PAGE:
The telecom sector continues to haemorrhage, but instead of trying to fix this by lowering government levies on the sector or injecting much-needed rationality into spectrum pricing, the Telecom Commission—the country’s highest decision-making body in telecom—has decided to endorse the Trai’s view on net neutrality that, while very high-profile, is of much lesser importance. Indeed, going by the economic affairs secretary’s interview the other day, the government seems to have no plans to meaningfully lower these levies anytime soon. While activists projected net neutrality as a burning issue for the sector, and both the government and the regulator bought into this, it was never clear what problem it was trying to solve. Even now, after Trai has come out with its recommendations that, for instance, ban a Free Basics, it has not spelled out how this hurts anyone.
Both Trai and senior ministers have argued that India doesn’t want “walled gardens” and instead wants the “full internet”, but surely the free access to a stripped-down version of various sites that Facebook was offering was better than no access? Activists argued that Facebook could design its specifications in such a way that not everyone could get their sites onto the Free Basics platform, but even if that were true, as people got richer, they could move to the “full internet” and then access all sites. A Flipkart, similarly, could use an Airtel Zero to offer free access to its sites—the telco withdrew the offer after the net neutrality campaign’s onslaught, but it is not clear how this was an abuse of power. Net neutrality activists railed against telcos that wanted over-the-top (OTT) players like WhatsApp to pay for riding on their networks, but surely a service that ate into telco revenues—SMS revenues have all but dried up as a result—can’t be good for the country? When three-fourths of Indians don’t have access to the internet, the emphasis should be on rolling out the internet, not on ensuring those that have this access on their smart phones are able to get even cheaper calls/messages—till RJio’s new phone was announced, only those that had smart phones could use their WhatsApp to send zero-cost messages or to make free long-distance calls. In that sense, the fight really boiled down to the rights of Indians who didn’t have access to the internet versus the rights of those that already did and had smart-phones. Given that telcos have invested several lakhs of crore rupees in setting up their networks, anything that affects their revenues will slow the rollout of networks across the country.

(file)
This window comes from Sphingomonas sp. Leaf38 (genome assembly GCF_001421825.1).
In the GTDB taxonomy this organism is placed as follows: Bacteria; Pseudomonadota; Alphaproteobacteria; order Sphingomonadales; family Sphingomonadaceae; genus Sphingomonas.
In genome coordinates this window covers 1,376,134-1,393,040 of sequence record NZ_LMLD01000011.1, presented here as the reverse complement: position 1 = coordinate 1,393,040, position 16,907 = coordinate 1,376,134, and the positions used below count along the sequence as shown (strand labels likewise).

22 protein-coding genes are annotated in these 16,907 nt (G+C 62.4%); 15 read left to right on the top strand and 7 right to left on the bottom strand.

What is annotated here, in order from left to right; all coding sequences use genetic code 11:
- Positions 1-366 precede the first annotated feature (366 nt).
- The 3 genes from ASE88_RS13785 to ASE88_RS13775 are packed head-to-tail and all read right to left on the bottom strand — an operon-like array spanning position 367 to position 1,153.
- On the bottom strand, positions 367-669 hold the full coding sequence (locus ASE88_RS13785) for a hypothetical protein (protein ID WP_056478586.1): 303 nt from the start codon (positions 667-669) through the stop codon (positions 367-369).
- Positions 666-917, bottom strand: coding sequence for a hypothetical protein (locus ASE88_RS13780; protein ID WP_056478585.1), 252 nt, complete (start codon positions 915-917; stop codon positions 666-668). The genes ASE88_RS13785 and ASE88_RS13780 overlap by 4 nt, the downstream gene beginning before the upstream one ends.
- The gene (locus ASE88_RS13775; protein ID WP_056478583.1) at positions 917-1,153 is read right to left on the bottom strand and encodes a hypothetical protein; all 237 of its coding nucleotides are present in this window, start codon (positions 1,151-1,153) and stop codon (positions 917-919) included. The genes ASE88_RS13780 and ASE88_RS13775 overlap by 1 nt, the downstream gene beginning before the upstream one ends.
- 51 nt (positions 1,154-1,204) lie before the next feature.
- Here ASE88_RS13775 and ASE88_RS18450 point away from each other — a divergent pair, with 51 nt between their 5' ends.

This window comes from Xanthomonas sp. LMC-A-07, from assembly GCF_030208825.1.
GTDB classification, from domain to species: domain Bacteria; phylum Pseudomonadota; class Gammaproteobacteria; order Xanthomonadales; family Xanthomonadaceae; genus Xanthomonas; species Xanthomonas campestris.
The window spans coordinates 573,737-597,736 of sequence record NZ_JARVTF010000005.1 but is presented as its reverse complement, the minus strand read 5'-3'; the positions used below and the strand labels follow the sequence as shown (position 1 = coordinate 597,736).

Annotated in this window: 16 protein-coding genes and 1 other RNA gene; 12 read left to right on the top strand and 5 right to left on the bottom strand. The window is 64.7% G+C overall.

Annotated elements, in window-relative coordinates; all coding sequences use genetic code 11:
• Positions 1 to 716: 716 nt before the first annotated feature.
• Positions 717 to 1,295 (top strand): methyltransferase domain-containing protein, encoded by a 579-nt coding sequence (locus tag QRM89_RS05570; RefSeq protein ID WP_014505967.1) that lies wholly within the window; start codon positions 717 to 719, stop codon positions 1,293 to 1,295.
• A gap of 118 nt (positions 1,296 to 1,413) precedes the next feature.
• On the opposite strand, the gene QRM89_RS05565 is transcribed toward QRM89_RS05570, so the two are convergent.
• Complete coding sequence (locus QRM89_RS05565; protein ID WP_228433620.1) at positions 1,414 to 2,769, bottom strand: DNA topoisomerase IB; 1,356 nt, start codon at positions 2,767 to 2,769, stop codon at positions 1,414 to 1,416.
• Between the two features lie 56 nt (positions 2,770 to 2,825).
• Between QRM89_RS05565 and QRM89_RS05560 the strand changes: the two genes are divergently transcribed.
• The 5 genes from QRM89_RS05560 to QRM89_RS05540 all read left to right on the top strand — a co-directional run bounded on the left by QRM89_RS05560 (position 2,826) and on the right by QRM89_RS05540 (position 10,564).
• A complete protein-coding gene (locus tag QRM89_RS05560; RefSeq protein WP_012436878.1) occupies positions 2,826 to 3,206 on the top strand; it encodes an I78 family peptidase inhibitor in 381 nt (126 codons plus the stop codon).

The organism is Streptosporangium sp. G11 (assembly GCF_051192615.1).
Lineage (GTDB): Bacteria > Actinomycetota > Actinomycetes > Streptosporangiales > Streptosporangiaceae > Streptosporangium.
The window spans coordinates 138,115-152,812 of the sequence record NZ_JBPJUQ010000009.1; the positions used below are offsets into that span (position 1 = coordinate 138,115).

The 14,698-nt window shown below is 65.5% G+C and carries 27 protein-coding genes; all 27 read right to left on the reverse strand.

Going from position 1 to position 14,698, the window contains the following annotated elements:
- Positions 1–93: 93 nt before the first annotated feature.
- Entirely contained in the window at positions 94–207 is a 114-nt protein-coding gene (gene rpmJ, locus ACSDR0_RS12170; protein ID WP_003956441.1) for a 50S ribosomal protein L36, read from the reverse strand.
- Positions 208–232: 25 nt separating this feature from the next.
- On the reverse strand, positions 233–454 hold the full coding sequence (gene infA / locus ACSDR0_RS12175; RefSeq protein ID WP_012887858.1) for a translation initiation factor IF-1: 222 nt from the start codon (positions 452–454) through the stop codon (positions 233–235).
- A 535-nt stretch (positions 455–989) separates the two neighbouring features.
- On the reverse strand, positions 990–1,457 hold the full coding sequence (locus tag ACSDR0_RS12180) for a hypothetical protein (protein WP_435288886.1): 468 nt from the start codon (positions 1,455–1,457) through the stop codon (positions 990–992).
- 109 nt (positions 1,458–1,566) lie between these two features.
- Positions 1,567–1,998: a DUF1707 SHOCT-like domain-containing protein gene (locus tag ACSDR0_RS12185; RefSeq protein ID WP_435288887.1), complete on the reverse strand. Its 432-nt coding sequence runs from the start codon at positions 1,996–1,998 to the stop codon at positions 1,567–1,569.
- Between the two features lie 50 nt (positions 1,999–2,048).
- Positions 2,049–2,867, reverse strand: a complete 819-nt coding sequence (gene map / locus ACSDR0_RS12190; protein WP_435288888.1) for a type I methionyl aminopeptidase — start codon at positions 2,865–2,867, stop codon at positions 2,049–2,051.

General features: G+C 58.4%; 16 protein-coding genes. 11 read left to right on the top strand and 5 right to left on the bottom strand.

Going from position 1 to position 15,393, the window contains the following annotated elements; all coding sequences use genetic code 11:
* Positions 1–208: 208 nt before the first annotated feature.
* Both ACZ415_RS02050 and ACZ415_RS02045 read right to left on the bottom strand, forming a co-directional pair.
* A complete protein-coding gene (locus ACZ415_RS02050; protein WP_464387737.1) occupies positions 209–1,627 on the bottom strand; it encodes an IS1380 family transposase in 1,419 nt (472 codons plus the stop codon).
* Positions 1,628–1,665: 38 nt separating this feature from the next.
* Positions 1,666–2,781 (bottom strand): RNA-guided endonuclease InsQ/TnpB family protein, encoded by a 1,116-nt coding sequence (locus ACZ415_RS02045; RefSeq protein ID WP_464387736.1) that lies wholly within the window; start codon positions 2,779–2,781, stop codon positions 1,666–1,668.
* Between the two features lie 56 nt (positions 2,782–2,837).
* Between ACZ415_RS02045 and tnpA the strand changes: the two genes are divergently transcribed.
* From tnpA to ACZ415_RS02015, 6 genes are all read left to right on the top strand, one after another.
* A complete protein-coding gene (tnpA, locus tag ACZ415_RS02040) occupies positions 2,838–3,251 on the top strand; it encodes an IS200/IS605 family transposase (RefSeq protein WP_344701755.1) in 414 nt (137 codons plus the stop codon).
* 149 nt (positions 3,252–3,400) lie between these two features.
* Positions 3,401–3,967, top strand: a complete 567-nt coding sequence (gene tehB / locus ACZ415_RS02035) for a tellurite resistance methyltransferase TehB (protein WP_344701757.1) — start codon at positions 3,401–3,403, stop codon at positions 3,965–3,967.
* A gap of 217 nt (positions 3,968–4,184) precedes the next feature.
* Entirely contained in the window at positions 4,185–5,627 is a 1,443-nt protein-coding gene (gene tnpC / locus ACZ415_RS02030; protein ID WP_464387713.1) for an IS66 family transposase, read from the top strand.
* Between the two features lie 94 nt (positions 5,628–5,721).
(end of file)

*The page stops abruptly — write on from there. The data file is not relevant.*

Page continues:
It got worse. The Trai’s net neutrality views that have just been endorsed by the Telecom Commission didn’t allow a telco to, for instance, negotiate a lower-rent Netflix subscription for its subscribers as this was seen to discriminate against the subscribers of other telcos. Nor could the telco increase internet speeds to provide better Netflix viewing for its subscribers. While much of this would be considered standard commercial contracting—the larger the number of subscribers, the larger the Netflix discount—in the developed world, the Trai banned it. And, having done this, for reasons best known to it, Trai decided to find a way out. It did this through what it called the ‘intranet’. So, if the telco had an agreement with Netflix and hosted all its movies/shows on its own server, these could even be offered free to subscribers! Instead of coming down against commercial innovation, Trai would have done well to let various deals happen and, in case there was rampant abuse of monopoly powers, then come up with restrictions on this—without having done this, Trai’s net neutrality recommendations are nothing but a solution looking for a problem, especially now that both data and call rates have plummeted.